“What do you wish you had done differently?” 

It’s such a great question, and a challenge that I was asked at one memorable Next Generation GP evening. It really set me thinking.

Outside medicine the answers are relatively simple. The one that really bugs me is that I wish I had fitted a loft ladder in the house where we lived for 36 years, but which I put off for year after year because it didn’t seem worth the hassle. At least once a week I had to use a wobbly step ladder which chipped bits off the ceiling, scratched the landing wallpaper, and involved hazardous balancing to retrieve whatever I needed from the attic. I’ve just calculated that I must have gone up into the loft well over 1500 times, but “it didn’t seem worth it”. Trivial annoying inefficiencies build up. Sort them out now.

But as for my career, I’m not sure I have any regrets. This isn’t because I didn’t make any mistakes. Of course I did. (And we don’t have anywhere near enough time here for me to list the clinical mistakes!) I’m looking at decisions that I made, career options that I followed, or opportunities that I failed to pursue. And I don’t have regrets because I’ve always felt that if you change anything in the past, you change everything – and who knows what the unintended consequences might have been. Solve one problem and you probably create a hundred more.

You’ve probably seen the film “Sliding Doors”, a Gwyneth Paltrow movie which alternates between two story lines, showing the two paths that the central character’s life might take depending on whether or not she catches a train. It’s a great premise for a film, and I’m sure that you – like me – can look back at such moments in your life – the extraordinary random nature of how you met, or equally might not have met, your partner, for instance. But I’ve also always believed the premise was flawed for one particular reason. We don’t have just one “sliding doors” moment in our lives – we have an infinite number. The things that did or didn’t happen are indeed infinite in their possibilities.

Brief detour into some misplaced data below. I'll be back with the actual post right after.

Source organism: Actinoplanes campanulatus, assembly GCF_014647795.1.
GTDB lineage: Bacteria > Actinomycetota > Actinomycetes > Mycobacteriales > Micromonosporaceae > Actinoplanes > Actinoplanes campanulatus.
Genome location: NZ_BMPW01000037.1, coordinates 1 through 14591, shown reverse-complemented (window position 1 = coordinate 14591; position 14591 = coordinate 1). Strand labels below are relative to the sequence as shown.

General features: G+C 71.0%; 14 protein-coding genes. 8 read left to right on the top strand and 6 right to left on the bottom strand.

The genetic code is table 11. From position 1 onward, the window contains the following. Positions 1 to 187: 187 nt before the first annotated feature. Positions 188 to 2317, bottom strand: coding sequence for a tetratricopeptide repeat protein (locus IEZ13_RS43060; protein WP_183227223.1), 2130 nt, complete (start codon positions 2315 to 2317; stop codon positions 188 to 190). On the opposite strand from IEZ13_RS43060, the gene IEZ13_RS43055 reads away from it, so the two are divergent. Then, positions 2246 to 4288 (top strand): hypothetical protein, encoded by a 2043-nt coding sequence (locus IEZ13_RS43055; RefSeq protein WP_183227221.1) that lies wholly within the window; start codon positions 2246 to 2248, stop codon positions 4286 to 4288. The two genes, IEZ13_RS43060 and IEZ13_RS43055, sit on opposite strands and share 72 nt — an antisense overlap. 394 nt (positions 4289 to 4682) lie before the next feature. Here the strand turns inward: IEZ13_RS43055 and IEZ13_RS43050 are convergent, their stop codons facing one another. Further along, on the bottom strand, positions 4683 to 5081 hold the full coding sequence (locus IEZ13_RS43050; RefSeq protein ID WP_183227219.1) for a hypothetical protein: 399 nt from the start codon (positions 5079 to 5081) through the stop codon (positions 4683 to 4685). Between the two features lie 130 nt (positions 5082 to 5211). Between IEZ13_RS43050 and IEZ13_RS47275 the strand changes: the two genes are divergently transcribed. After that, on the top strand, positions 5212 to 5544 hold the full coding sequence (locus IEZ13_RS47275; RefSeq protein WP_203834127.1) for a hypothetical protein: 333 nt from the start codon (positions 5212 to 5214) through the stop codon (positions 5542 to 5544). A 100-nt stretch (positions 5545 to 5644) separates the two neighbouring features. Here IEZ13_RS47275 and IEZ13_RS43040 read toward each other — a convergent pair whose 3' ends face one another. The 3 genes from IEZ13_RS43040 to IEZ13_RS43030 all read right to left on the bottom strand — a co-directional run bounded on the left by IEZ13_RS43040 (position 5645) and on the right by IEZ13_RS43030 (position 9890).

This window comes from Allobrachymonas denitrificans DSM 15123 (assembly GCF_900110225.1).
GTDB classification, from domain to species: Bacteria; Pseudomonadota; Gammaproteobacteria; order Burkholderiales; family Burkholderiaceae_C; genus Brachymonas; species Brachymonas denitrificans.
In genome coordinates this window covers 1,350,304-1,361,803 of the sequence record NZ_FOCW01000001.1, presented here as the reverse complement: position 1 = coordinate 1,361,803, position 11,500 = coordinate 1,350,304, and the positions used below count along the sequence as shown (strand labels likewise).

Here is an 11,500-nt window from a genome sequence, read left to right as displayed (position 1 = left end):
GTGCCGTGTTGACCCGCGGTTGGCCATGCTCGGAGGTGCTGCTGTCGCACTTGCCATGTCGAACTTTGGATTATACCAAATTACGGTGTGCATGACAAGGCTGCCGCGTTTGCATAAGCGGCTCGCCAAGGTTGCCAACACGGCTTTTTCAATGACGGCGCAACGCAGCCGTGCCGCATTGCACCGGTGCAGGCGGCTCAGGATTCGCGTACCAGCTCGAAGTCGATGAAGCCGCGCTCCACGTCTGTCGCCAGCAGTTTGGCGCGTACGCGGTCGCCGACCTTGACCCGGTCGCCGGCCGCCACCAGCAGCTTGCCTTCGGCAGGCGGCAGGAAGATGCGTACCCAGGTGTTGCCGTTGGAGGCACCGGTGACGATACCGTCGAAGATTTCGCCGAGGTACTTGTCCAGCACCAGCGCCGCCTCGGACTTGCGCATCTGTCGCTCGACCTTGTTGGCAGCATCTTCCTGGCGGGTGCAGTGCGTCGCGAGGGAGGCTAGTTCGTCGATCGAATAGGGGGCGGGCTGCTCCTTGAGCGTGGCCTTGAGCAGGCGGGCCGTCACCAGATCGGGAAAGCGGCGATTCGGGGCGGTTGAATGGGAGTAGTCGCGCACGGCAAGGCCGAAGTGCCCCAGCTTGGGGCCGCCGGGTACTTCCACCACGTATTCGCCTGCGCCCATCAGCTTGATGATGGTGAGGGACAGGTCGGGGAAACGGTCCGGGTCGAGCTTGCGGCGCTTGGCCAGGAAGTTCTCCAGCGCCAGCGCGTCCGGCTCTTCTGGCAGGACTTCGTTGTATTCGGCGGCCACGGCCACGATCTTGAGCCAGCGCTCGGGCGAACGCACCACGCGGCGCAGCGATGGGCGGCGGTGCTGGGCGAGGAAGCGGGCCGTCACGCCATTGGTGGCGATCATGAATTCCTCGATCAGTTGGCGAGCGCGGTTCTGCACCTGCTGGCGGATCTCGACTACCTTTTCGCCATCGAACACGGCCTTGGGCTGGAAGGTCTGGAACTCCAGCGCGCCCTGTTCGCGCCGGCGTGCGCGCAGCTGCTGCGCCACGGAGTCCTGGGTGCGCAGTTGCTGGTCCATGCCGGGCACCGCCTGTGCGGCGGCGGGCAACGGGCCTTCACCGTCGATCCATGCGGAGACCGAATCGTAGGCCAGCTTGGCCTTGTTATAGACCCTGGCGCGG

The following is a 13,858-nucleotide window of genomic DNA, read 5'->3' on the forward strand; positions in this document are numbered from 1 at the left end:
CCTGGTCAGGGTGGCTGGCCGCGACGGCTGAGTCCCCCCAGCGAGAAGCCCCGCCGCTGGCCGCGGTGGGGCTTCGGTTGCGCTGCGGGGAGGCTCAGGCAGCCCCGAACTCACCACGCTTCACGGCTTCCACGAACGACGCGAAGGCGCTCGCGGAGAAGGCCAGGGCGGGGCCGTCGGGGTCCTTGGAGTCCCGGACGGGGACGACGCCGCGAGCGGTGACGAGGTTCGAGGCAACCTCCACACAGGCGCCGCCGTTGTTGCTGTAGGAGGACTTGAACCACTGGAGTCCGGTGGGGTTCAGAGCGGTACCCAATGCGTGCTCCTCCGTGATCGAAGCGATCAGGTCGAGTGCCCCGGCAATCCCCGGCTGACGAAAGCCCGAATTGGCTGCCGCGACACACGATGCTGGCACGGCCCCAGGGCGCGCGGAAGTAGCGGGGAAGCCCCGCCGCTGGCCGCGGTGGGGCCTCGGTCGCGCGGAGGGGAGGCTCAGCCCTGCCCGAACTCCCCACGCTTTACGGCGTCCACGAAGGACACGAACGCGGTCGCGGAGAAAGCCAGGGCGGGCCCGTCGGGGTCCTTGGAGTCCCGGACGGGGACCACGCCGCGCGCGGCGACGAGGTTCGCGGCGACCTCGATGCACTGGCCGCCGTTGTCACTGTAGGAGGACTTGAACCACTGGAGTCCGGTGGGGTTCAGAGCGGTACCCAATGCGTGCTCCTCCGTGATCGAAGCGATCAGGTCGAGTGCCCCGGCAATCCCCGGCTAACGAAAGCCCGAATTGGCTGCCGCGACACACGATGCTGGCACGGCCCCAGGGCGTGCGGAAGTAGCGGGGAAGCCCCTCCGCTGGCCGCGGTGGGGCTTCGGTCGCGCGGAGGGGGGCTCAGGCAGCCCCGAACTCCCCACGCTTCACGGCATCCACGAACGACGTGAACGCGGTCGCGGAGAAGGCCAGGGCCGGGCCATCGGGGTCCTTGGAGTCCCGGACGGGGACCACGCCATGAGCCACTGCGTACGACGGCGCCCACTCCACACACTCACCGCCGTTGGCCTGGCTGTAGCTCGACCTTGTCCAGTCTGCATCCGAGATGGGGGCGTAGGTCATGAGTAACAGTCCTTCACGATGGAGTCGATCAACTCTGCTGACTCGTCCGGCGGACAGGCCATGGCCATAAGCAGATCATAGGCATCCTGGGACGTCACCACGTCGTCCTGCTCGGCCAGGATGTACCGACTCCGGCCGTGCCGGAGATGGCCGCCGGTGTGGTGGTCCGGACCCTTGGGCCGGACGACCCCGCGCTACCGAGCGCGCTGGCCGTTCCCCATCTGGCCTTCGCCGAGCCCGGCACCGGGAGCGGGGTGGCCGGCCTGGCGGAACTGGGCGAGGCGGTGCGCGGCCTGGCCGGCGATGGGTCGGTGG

There were definitely moments in my life when a clear bifurcation in options meant that my career took one direction, not another. I recall going for an interview for a very senior regional role in postgraduate medical education, realising half-way through the interview that I was both bored and irritated with the educational jargon that the interview panel was spouting, and so when we got to the inevitable “Have you any questions for us?” at the end of the interview, I said “No – but I do have a suggestion. If you’ve got any sense you won’t appoint me. You’ll appoint…” and I named one of the other candidates.

They took my advice.

I’m actually delighted that moment of interview madness turned out the way it did, even though my career up to that point had seemed to be on a logical trajectory. But if I had shifted onto that all-consuming educational pathway, I don’t think my subsequent career would have turned out to be half as interesting as it did. Though one young doctor who interviewed me at a conference pointed out that my secret of success was that “every time something goes wrong, you redefine it as a success”. I think he was probably right.

So – regrets. Yes, more than a few. But an equal number of lessons learnt, and a recognition that it is absolutely pointless agonising about the things you can’t go back and change.

And the lesson, if a blog has to have a lesson, must be that there’s absolutely no point in losing sleep over the things you can’t change, and that applies to everything that’s already happened. And that old tale that says “when one door closes, another one opens” is absolutely true.

Though I still wish I had installed that loft ladder.



A podcast about big ideas in health and care. We talk with experts from The King’s Fund and beyond about the NHS, social care, and all things health policy and leadership.

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Will Owen (GP trainee and Next Gen GP leader) reflects on developing a ‘portfolio career’ as a trainee.